Explore the technical news that focuses on data, methodologies, and more.
Map Viewer Enhancements: Upgrades to The National Map Viewer increase the platform capabilities and user experience; released in time to be highlighted at the Esri UC in San Diego.
Science diplomacy is the use of collaborations among nations to address common scientific problems and to build constructive international partnerships. Researchers with the U.S. Geological Survey in Denver, Colorado recently used the science diplomacy tactic to initiate a ground-breaking international collaboration with the Nation of Cuba.
Addressing a need for wildlife monitoring at solar power facilities
A first of its kind, national assessment of an unseen, valuable resource used by millions of people.
The Open Geospatial Consortium (OGC) and sponsors, U.S. Geological Survey (USGS) and Natural Resources Canada (NRCan), in collaboration with the Arctic Spatial Data Infrastructure Participants, announce a Request for Quotation (RFQ) and Call for Participation (CFP) in the OGC Interoperability Program’s Arctic Spatial Data Pilot Phase-2 (Arctic SDP) initiative.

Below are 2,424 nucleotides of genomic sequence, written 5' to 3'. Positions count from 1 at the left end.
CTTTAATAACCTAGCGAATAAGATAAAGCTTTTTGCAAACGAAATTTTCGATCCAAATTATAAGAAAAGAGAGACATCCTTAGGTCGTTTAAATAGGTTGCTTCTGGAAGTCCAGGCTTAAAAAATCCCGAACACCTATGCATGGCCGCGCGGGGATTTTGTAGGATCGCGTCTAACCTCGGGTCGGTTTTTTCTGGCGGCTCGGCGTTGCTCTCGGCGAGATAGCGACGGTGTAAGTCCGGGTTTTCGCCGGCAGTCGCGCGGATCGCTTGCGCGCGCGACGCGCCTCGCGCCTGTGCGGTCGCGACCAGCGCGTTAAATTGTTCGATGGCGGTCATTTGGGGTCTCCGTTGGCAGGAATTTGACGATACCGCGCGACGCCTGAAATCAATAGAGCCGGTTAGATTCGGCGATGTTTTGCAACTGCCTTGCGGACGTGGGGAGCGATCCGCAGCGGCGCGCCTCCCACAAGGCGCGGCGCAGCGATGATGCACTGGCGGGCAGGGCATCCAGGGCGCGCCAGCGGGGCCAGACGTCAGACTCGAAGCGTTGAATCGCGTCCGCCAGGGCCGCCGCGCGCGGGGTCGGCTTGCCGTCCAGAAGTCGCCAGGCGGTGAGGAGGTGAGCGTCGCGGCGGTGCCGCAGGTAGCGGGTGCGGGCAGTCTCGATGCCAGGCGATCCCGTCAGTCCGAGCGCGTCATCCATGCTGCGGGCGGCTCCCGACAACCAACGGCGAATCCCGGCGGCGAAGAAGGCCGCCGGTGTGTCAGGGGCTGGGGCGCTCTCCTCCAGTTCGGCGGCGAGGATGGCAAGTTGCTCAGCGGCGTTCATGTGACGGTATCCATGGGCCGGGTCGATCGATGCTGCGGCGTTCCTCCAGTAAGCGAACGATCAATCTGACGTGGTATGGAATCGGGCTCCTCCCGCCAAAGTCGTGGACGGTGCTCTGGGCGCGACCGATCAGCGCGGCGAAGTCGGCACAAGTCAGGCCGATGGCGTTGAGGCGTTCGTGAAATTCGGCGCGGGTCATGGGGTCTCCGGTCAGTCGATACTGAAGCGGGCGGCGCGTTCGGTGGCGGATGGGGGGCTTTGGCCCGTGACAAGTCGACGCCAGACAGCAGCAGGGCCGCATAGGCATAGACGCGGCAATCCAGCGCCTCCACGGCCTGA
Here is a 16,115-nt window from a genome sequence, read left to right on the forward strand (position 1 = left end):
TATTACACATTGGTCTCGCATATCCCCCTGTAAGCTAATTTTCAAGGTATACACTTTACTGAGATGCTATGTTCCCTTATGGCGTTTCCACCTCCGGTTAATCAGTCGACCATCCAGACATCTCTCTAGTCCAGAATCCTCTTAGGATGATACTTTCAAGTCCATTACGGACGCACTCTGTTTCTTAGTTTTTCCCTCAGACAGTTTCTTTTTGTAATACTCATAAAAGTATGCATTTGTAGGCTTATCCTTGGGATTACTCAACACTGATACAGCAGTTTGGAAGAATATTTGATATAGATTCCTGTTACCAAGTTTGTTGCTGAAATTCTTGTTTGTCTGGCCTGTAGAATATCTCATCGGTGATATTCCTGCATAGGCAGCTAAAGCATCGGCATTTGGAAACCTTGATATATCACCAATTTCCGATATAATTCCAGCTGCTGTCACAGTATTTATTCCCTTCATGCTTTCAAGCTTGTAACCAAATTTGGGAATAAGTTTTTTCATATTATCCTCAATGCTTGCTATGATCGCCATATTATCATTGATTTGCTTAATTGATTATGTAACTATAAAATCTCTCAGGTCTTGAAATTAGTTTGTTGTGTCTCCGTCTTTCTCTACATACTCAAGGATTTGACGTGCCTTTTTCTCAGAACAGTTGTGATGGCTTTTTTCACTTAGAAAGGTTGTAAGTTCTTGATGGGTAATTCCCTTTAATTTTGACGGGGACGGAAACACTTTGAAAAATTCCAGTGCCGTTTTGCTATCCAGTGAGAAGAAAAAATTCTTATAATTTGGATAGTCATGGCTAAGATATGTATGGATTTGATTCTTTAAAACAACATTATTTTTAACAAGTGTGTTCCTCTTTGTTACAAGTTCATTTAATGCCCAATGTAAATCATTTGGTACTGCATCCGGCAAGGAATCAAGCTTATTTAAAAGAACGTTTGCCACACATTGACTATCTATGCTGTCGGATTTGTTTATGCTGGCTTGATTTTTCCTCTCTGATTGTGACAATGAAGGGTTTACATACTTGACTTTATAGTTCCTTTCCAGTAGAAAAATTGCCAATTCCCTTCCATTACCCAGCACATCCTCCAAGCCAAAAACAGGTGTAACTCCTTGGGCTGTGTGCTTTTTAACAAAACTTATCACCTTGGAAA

A new computer model allows water managers to better manage water distribution.
Mountains on Io, Jupiter’s volcanic moon, are formed by a unique geologic mechanism not found elsewhere in the solar system, according to a new study by the U.S. Geological Survey.
The fourth volume of the comprehensive history of the U.S. Geological Survey, Minerals, Lands, and Geology for the Common Defence and General Welfare: Volume 4, 1939‒1961, has been issued as an electronic document.
A new USGS online tool provides graphical summaries of nutrients and sediment levels in rivers and streams across the Nation.
Laboratory experiments in flowing water using synthetic surrogate Silver Carp eggs demonstrate egg suspension at lower velocities than previously thought, according to a new U.S. Geological Survey study.
A new study suggests that the degraded breakdown products of oil-spill contaminants in groundwater could be just as important to monitor as the original contamination itself.
The U.S. Geological Survey will award up to $4 million in cooperative agreements to support participation in the National Ground-Water Monitoring Network (NGWMN).